ADR Goes Statewide
Meanwhile, the Joint Committee was continuing to support the establishment of the statewide ADR office in the administrative office of the Supreme Court, which was funded in early 1991. Barbara Hulburt was selected as the first director of the Supreme Court's Department of Dispute Resolution Services (DRS) in March, 1991. Barbara played a key role in developing and advocating for the adoption of the referral statute. She also began assuming the ADR clearinghouse responsibilities and the educational function that had been so ably handled by Rich Balnave and the Virginia Dispute Resolution Center in Charlottesville. Members of the Joint Committee played key roles in the development and work of DRS, serving on DRS committees and assisting with the development and presentation of CLE programs on ADR and production of a Virginia Lawyer's ADR Guide.
The referral statute was passed by the General Assembly in 1993. Issues raised by the Virginia Trial Lawyers Association and the VSB Family Law Section and by individual lawyers were dealt with and changes were made in a series of negotiations attended by representatives of the Joint Committee, DRS and the legal groups involved. The legislation not only established a procedure for referral by courts to a dispute resolution process, it also defined the various dispute resolution processes, provided for the qualification of neutrals, outlined the system of certification of mediators, established standards and duties of neutrals and confirmed the confidentiality of the processes.
The Story Continues
For many years, the Joint Committee has wrestled with the recurring and difficult question of whether the practice of mediation could be seen as the unauthorized practice of law (UPL). Some early opinions of the Ethics Committee of the Virginia State Bar addressing mediation had alerted the Joint Committee in the early 1990's that conflict in this area was predictable. An ad hoc committee of the Joint Committee got permission from the Ethics Committee to comment on a proposed ethics opinion involving UPL. Thinking that it would be a good opportunity to deal with this thorny issue and hoping that it would bring some clarity to the tough issues the Ethics Committee was facing, the Joint Committee drafted a fairly comprehensive comment. But the timing was not right and this issue remained unresolved.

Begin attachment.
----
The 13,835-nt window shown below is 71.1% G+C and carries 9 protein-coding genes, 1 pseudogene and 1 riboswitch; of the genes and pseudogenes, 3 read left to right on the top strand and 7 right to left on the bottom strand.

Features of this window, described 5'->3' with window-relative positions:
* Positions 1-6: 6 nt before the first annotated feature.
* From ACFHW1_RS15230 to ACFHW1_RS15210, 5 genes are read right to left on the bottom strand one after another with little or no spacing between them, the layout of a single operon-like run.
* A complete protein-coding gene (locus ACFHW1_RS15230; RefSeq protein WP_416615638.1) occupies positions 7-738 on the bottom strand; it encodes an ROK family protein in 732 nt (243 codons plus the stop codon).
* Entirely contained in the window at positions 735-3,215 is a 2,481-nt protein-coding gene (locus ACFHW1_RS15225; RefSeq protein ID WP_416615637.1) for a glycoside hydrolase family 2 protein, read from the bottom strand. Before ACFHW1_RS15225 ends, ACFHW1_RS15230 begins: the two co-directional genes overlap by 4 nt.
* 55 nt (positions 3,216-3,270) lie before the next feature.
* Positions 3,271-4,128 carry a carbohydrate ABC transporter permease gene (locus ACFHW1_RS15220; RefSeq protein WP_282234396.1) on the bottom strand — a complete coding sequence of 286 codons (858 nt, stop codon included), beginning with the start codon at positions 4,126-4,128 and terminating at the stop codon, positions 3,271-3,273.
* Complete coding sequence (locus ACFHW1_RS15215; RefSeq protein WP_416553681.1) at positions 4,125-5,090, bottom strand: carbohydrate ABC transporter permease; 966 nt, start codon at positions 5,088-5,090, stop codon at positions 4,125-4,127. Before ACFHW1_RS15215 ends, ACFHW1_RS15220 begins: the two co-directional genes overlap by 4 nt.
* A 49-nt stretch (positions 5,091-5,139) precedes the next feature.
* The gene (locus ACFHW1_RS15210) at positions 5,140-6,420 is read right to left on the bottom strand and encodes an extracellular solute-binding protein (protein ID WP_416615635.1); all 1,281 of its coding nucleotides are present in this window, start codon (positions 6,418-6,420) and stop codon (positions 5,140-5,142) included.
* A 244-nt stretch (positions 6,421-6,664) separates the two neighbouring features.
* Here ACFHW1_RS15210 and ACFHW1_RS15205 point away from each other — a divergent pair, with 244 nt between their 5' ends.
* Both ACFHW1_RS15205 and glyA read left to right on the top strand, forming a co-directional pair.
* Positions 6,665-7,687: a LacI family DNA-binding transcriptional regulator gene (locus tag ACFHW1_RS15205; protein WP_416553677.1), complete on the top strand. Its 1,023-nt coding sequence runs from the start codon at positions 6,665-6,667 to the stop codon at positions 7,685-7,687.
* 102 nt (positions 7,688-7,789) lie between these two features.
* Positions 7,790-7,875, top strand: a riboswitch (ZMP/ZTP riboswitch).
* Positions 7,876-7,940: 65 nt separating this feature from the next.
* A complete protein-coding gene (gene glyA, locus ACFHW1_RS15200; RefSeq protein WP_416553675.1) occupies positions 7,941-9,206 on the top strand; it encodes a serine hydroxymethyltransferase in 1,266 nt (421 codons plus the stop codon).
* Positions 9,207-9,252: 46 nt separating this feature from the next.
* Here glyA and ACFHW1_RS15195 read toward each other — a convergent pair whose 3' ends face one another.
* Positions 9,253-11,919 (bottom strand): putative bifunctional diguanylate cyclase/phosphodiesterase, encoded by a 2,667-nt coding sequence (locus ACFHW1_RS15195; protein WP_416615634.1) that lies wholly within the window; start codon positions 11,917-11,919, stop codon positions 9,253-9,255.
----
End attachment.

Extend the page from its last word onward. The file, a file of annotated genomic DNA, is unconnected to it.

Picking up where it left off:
The Department of Dispute Resolution Services (DRS) and the Virginia State Bar convened a conference in 1997 to provide mediators with clarity on the unauthorized practice of law, but the conference unfortunately heightened mediator anxiety and exacerbated tensions between attorney and non-attorney mediators. In 1999 DRS got a grant and convened a special committee to study this issue and members of the Joint Committee had another go at the issue. What eventually emerged were Guidelines on Mediation and the Unauthorized Practice of Law, published by DRS which attempted to make the difficult distinction between permissible legal information and impermissible legal advice and to authorize the drafting of mediated agreements while limiting the drafting service to that of a scrivener.
The outcome was paradoxical. On the one hand it was only by some inspired process work by several members of the Joint Committee, especially Torrence Harman, during the final session of the committee, that the Guidelines were adopted with the approval of the Chair of the VSB Ethics Committee and its counsel in a form that was not unduly restrictive. On the other hand, the Virginia Guidelines have been criticized by the some of the leadership of the American Bar Association Section on Dispute Resolution as being a harmful precedent for the growth and development of mediation. The DR Section’s resolution on this subject, adopted in February, 2002, avoids the legal information/legal advice dilemma by simply stating that mediation is not the practice of law and making the mediator responsible for informing the parties that the mediator does not provide legal representation. This is a good solution and the Virginia UPL Guidelines should be revisited.
The New Rules of Professional Conduct
A comprehensive review of the Code of Professional Responsibility began in 1993 and continued until the Supreme Court of Virginia approved the Virginia Rules of Professional Conduct in 1999, using the format of the ABA’s Model Rules of Professional Conduct. Throughout this process, members of the Joint Committee were involved in drafting, and negotiating additions to, a number of provisions relating to ADR and collaborative lawyering. Carl Hahn and Larry Hoover (also a member of the special committee reviewing the Code), co-chairs of the Ethics Committee of the Joint Committee, took the lead in this effort. The Virginia Rules include provisions defining the roles and responsibilities of lawyers acting as third party neutrals (Rules 2.10 and 2.11) and interpretive comments to several rules relating to the lawyer/client relationship (Rules 1.1 – 1.4). Perhaps the most innovative addition to the Model Rules is a comment to Virginia Rule 1.2 (Scope of Representation) that requires a lawyer to advise the client about the advantages, disadvantages and availability of dispute resolution processes that might be appropriate in pursuing the client’s objectives.